Fall into Savings

Labor Day and Black Friday aren’t the only days great for saving. It turns out the entire Fall season is a great time to buy big ticket items, incuding cars and wedding gowns. Head to the link below to see what else you can save big on this Fall (maybe even stock up on Christmas presents while you’re at it).

Millennials & Money

shutterstock_192796643Achieving financial security before your 30’s

Diverse, tech-savvy and easily distracted are some ways to describe a Millennial, someone born between 1980 and around 2000. This generation experienced 9/11, the wars in Iraq and Afghanistan, and the Columbine and Virginia Tech shootings. But maybe the thing that has shaped this generation and its spending habits would be the 2009 recession. Many of us saw how our families and friends were hit by this recession. Now Millennials are graduating high school, college, starting families and paying off those student loans we knew would come around about six months after college. Maybe you’ve thought about getting your first place, leasing a car, or investing in a mutual fund. Either way, it’s time to start budgeting for your future.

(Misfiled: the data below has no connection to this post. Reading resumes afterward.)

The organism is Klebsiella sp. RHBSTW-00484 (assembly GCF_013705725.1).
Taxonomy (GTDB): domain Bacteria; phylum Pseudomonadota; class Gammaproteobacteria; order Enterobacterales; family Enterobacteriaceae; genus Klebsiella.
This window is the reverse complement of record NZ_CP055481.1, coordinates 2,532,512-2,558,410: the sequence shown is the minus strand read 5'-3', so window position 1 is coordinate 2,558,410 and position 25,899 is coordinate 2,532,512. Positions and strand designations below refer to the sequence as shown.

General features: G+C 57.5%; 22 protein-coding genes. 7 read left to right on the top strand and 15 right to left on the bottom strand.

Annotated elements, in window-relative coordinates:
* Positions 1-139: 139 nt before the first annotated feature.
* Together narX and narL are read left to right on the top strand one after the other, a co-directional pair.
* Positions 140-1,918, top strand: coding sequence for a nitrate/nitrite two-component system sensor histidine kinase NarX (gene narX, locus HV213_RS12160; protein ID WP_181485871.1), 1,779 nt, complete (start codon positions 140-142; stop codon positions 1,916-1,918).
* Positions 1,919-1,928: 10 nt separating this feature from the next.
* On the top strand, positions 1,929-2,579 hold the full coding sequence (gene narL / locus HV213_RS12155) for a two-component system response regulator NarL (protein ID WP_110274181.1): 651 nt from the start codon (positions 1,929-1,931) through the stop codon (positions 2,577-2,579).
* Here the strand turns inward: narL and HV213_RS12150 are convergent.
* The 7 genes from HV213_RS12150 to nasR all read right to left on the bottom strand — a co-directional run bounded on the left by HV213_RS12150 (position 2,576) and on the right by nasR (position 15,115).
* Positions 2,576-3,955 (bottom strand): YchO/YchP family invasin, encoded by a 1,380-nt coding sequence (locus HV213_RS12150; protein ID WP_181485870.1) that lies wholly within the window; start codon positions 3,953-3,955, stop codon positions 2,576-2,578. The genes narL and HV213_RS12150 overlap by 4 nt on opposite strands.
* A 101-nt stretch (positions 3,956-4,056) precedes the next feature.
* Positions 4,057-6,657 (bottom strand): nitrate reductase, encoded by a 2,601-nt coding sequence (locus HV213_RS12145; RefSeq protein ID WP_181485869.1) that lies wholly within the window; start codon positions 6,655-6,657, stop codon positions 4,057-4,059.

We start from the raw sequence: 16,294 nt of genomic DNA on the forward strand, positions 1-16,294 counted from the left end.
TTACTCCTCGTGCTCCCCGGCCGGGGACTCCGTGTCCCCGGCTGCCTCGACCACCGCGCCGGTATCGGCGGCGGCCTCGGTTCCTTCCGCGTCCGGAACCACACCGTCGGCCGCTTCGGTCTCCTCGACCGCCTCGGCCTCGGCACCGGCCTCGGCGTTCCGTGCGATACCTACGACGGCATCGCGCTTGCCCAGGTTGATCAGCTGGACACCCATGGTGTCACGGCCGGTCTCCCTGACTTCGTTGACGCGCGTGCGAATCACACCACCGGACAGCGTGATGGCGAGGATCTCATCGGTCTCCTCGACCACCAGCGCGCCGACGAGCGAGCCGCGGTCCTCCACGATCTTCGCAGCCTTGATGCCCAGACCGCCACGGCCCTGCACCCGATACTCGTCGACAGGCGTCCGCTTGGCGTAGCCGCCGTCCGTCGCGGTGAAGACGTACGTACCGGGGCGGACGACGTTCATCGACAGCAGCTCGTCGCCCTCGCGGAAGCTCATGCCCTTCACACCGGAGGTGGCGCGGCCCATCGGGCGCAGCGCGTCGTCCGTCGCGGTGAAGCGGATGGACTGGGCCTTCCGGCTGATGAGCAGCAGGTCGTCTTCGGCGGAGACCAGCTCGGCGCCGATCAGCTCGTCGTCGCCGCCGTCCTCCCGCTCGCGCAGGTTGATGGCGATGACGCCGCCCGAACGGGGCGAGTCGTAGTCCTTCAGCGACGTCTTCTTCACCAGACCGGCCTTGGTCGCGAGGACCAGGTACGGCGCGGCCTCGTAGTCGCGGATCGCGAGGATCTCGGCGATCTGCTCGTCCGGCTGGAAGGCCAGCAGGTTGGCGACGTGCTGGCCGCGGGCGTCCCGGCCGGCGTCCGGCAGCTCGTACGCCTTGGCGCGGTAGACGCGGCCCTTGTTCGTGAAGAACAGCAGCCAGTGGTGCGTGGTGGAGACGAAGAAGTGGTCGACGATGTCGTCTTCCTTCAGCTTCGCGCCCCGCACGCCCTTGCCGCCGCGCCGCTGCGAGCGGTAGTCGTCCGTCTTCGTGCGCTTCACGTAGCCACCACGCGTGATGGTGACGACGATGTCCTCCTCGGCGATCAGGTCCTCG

1. Pay Yourself First

SAVE! SAVE! SAVE! Put the money away before you have the chance to spend it. Open up a savings account at different credit union and have some of your paycheck directly deposited to that account. You won’t even realize the money is gone until you remember once in a while and check the account.

  1. Good Debt v. Bad Debt

Many of us are taught to avoid debt at any cost. But what about when you need to pay for school or when you start looking for a home only to realize you haven’t built any credit for lenders to determine if you’re a good risk. There are two types of debt: the good and the bad. Good debt includes student loans, mortgages and business loans because they typically have lower interest rates and are considered an investment for the future. Bad debt is anything from credit card debt, car loans and personal loans. This debt has higher interest rates and can be prevented with a little smart planning.

  1. Employer Plans